Anastasia operates the hand wheel with full force to charge the battery of her smartphone. The crank makes a coil turn in the magnetic field and thus generates electric current. Anastasia and her colleagues are secondary school students from Quarten. As part of an energy project week, they are attending the "Charge your mobile phone renewable" experience workshop at the Tobeläckerli power factory in Buchs. Project leader Daniel Oppliger explains: "At this post, the students generate electricity with their muscle power to understand how an electric motor works". Anastasia, visibly out of breath, says: "I wouldn't have thought that it takes so much electricity to charge my mobile phone." Her colleague, who monitors the power display on the computer, laughs: "Now we know why it's so important to always carry a power bank with you!".
The experiential workshop lasts three to four hours and takes place outdoors at an electricity plant. "Electricity cannot be produced in the classroom," Daniel Oppliger smiles. At a total of four stations, the students try to charge their mobile phone batteries either with muscle, steam, water or solar power. Daniel Oppliger and his team developed and manufactured the set-ups themselves. The project leader explains: "Conventional model constructions for school lessons would not have generated enough electricity to be able to charge a mobile phone."
The test stations were developed in close exchange with the Sargans Upper School. Marie-Louise Frühauf, a teacher for mathematics and natural sciences, prepared the entire workshop pedagogically and created suitable teaching material. She explains: "The students are picked up at their learning level, and the level of difficulty of the workshop can be adapted for secondary, junior high and small classes."
The experience workshop pursues various goals. Daniel Oppliger, as a representative of the advisory board of Rii-Seez-Power's natural power fund, wants first and foremost to raise awareness of the upcoming energy transition and to impart a basic knowledge of renewable energies. "The pupils should get a sense of what it means that oil is gradually being replaced by renewable energies."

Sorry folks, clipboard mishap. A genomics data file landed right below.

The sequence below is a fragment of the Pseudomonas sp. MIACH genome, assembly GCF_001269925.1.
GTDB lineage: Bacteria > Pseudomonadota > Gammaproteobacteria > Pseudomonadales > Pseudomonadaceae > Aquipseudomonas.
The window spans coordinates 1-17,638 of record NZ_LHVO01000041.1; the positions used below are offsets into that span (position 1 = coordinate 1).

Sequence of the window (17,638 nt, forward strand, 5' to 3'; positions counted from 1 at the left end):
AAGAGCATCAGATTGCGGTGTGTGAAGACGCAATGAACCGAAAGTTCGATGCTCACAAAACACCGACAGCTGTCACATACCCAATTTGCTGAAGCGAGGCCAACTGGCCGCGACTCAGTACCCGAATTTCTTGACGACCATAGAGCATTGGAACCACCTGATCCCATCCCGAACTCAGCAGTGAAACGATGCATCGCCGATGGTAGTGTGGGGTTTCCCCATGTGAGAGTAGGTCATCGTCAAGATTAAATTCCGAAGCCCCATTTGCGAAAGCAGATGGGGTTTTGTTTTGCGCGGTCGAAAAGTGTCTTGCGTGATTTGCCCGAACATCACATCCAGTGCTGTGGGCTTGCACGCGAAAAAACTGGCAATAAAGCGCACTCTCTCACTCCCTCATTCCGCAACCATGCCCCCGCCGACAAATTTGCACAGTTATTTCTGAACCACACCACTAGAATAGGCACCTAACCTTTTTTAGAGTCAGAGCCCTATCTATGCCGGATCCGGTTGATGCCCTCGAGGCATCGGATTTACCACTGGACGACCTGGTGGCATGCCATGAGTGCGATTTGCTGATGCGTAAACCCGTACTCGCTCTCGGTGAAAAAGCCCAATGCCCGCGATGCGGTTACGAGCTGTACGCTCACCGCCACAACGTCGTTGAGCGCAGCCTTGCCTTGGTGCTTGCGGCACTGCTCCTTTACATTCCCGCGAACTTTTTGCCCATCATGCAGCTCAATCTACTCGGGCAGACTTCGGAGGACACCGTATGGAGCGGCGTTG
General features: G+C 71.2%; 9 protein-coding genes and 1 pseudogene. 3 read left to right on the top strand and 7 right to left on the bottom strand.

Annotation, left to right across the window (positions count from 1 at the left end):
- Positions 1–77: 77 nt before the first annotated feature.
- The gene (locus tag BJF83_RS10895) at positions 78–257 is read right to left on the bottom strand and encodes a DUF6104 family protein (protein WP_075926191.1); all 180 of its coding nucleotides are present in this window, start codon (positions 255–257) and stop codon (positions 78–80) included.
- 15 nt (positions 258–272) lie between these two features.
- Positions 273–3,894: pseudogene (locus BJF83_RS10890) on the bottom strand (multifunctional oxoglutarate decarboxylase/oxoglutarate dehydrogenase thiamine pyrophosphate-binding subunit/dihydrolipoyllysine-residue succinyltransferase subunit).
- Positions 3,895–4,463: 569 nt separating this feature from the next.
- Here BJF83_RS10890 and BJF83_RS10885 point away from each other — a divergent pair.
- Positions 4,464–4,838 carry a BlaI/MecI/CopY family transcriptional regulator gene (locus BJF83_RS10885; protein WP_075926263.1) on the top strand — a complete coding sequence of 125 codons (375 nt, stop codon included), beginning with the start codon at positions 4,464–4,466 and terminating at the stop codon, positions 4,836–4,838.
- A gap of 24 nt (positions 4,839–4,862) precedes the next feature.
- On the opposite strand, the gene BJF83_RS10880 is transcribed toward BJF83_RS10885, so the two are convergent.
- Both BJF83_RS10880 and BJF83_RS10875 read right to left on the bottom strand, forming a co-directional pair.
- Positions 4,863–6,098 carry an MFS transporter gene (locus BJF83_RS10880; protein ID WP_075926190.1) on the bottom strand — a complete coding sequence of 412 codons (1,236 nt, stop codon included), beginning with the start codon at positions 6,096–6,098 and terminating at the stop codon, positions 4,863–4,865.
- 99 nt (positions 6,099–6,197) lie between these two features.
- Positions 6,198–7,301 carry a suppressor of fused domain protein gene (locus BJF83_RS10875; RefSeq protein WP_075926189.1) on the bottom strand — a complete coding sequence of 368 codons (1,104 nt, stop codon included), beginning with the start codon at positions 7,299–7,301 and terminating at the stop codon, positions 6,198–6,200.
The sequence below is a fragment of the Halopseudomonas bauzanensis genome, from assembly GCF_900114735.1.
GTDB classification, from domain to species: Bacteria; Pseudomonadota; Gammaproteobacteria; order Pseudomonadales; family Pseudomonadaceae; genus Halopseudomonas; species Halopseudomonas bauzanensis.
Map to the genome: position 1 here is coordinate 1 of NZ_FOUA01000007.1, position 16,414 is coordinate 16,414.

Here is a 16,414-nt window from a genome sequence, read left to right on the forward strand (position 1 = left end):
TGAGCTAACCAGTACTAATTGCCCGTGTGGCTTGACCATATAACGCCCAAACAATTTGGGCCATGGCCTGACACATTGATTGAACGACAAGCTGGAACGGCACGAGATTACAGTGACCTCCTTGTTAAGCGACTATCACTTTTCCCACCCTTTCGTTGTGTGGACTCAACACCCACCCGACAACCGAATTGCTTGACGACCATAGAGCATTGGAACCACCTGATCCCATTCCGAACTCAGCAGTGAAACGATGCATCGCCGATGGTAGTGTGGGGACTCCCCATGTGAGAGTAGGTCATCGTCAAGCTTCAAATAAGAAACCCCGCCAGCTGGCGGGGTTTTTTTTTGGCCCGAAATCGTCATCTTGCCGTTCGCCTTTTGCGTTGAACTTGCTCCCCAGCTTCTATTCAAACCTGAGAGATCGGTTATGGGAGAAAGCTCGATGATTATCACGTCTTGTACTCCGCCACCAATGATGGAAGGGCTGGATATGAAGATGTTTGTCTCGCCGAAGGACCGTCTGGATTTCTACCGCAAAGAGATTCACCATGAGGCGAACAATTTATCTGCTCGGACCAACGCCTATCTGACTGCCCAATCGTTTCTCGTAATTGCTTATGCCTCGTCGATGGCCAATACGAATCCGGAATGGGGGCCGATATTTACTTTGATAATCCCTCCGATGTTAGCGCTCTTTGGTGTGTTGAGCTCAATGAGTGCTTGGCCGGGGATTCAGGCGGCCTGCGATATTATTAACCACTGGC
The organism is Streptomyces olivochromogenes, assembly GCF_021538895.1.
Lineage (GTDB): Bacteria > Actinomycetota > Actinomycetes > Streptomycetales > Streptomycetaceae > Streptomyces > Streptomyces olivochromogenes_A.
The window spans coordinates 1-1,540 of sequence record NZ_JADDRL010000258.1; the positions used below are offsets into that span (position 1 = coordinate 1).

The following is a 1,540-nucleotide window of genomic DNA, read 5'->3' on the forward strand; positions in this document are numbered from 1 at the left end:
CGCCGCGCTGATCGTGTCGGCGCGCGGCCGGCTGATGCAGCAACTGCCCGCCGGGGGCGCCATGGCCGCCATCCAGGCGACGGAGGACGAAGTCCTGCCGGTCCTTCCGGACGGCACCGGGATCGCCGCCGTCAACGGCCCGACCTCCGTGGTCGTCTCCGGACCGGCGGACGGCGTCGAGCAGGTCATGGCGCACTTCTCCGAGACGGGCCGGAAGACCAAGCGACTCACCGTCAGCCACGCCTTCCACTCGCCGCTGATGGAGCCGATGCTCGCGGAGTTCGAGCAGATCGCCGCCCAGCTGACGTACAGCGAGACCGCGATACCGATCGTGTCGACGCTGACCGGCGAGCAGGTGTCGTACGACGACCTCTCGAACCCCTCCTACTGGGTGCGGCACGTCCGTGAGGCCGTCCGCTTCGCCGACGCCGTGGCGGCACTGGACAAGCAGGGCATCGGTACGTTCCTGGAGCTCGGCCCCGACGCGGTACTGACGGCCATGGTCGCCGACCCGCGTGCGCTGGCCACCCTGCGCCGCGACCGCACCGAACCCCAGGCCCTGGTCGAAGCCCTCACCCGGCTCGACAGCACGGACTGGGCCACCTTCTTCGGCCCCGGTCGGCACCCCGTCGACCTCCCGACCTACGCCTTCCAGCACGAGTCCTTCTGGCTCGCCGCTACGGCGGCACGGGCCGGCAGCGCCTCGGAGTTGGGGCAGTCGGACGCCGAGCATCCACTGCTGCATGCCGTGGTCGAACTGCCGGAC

Marie-Louise Frühauf, representing the teachers, wants to use the experiential workshop primarily to promote interest in so-called STEM subjects, meaning interest in mathematics, computer science, natural sciences and technology. "Personally, it is always a concern of mine to get girls excited about these still male-dominated fields," Marie-Louis Frühauf tells us.
In the meantime, heavy smoke rises at the second station. The three students next to the oven are cheering. They have managed to generate enough steam and pressure, respectively, to charge their mobile phones. Joel, who fired up the oven, is thrilled: "I wouldn't have thought that would work. The water got very hot very quickly!" Next door, her colleagues are trying to charge their mobile phone battery with water power. Jana reports with astonishment: "We charged the mobile phone battery 10 percent in 8 minutes."
At the last stop is a small photovoltaic system, like the ones you see on the roofs of houses. With the help of an expert, three schoolgirls are trying to connect the individual solar cells together to produce electricity. "Fortunately, we don't always have to charge our mobile phones like this," laughs Kiana, "but the workshop is really exciting. It's a nice change to do experiments like this outside the classroom."
The experiential workshop "Charge your mobile phone renewable" was developed by Rii-Seez-Power, an interest group of regional energy supply companies, in cooperation with the Sargans secondary school and the Eastern Switzerland University of Applied Sciences OST. It is the follow-up project to the long-standing energy competition. The Sarganserland-Werdenberg region supported the development of the new experience workshop. Today, the project is supported by Rii-Seez-Power and the Sargans Regional Didactic Centre. The offer is open to all upper school classes in Sarganserland and Werdenberg. The next experience workshop will take place from 13 to 24 September at the Vilters-Wangs electricity station. Interested parties are welcome to contact the project leader Daniel Oppliger via e-mail at mail(at)opdaniel.ch. You can find detailed information on the "Charge your mobile phone renewably" experience workshop here.
The Sarganserland-Werdenberg region has also organised and coordinated the FITNA Technology Days since 2012. Every spring, over 200 young people from the Sarganserland and Werdenberg regions and the Principality of Liechtenstein are given the opportunity to attend exciting workshops at around 30 regional companies. The goals: To promote the interest of pupils from the 6th grade onwards in the technical and scientific environment, to counteract the shortage of skilled workers and to support young people in finding a career. You can find more information about FITNA here.